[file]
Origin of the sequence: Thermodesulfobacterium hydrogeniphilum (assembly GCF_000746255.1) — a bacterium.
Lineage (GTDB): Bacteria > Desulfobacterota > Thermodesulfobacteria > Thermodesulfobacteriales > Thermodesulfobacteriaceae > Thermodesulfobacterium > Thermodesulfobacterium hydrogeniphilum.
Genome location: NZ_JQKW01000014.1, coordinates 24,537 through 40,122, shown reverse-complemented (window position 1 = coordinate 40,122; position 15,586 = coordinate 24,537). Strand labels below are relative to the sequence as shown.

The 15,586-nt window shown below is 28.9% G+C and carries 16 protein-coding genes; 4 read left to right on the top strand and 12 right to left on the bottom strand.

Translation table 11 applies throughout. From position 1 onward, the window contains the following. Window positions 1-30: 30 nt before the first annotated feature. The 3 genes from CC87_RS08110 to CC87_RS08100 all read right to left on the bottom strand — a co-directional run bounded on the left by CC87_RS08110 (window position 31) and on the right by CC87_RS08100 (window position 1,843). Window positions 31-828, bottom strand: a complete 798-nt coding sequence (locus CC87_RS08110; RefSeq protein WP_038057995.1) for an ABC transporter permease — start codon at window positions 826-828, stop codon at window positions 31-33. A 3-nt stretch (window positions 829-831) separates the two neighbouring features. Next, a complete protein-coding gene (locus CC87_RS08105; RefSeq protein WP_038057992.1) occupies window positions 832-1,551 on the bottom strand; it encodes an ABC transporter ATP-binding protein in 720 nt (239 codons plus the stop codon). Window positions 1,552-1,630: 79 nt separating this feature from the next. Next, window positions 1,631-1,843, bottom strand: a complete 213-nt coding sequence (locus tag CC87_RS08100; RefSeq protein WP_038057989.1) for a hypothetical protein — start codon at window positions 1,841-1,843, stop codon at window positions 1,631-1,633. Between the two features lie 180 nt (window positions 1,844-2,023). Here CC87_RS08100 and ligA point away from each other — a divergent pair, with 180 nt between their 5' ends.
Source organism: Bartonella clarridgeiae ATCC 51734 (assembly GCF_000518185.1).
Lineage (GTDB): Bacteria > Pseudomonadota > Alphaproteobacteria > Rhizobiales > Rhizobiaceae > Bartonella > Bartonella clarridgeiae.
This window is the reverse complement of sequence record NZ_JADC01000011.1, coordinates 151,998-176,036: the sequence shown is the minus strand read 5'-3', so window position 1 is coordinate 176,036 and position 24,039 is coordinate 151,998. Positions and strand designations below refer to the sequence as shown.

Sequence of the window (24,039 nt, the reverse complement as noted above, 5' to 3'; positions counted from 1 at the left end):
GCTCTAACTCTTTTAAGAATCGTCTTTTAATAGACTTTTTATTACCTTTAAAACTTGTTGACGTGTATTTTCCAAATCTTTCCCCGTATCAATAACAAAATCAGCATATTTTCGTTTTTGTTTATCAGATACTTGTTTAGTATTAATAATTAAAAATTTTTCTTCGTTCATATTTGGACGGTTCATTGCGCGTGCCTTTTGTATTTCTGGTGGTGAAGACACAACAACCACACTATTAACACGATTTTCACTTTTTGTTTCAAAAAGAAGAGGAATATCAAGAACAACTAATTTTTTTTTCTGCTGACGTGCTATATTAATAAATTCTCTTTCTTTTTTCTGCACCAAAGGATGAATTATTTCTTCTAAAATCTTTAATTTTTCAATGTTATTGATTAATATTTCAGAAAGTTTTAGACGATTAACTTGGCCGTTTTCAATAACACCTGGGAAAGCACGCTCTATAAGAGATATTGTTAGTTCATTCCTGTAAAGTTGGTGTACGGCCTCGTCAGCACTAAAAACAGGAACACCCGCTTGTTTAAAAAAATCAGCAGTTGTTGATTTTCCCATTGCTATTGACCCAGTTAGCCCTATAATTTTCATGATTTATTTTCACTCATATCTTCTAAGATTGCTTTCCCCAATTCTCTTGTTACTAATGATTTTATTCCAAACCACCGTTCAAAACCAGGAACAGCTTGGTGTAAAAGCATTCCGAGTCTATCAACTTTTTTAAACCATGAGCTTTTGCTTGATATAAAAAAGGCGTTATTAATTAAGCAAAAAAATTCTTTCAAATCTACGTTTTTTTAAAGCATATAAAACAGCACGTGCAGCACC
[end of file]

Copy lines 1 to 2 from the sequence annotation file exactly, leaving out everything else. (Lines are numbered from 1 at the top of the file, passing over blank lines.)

Origin of the sequence: Thermodesulfobacterium hydrogeniphilum (assembly GCF_000746255.1) — a bacterium.
Lineage (GTDB): Bacteria > Desulfobacterota > Thermodesulfobacteria > Thermodesulfobacteriales > Thermodesulfobacteriaceae > Thermodesulfobacterium > Thermodesulfobacterium hydrogeniphilum.